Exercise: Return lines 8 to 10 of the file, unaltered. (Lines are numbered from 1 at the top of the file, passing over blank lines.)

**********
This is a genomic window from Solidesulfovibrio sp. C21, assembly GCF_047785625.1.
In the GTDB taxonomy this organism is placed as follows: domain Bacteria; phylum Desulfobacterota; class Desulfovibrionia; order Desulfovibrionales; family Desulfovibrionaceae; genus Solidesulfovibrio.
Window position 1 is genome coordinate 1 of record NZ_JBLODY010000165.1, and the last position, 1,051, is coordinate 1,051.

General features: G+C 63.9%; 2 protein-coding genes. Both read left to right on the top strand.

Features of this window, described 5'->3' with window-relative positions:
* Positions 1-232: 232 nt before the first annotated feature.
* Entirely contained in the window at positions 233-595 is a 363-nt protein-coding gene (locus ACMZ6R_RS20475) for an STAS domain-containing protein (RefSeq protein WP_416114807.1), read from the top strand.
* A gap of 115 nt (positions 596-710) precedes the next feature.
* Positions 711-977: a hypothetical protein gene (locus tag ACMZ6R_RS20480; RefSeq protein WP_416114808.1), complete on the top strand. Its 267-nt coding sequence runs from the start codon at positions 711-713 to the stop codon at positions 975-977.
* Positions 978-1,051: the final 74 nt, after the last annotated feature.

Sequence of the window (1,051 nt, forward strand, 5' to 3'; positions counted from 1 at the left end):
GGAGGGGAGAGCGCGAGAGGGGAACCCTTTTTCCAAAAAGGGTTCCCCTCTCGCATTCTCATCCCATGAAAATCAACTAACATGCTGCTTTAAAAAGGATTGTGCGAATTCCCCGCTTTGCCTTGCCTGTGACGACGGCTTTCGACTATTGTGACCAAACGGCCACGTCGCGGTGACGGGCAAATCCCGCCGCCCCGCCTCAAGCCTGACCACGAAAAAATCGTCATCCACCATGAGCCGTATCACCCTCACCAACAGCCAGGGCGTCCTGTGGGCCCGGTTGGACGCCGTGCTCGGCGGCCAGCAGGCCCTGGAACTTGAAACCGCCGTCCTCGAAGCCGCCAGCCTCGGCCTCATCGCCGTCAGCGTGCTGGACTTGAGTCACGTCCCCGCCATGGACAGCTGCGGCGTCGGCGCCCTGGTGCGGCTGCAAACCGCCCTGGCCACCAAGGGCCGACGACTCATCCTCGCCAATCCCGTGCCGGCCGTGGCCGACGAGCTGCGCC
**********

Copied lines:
* A gap of 115 nt (positions 596-710) precedes the next feature.
* Positions 711-977: a hypothetical protein gene (locus tag ACMZ6R_RS20480; RefSeq protein WP_416114808.1), complete on the top strand. Its 267-nt coding sequence runs from the start codon at positions 711-713 to the stop codon at positions 975-977.
* Positions 978-1,051: the final 74 nt, after the last annotated feature.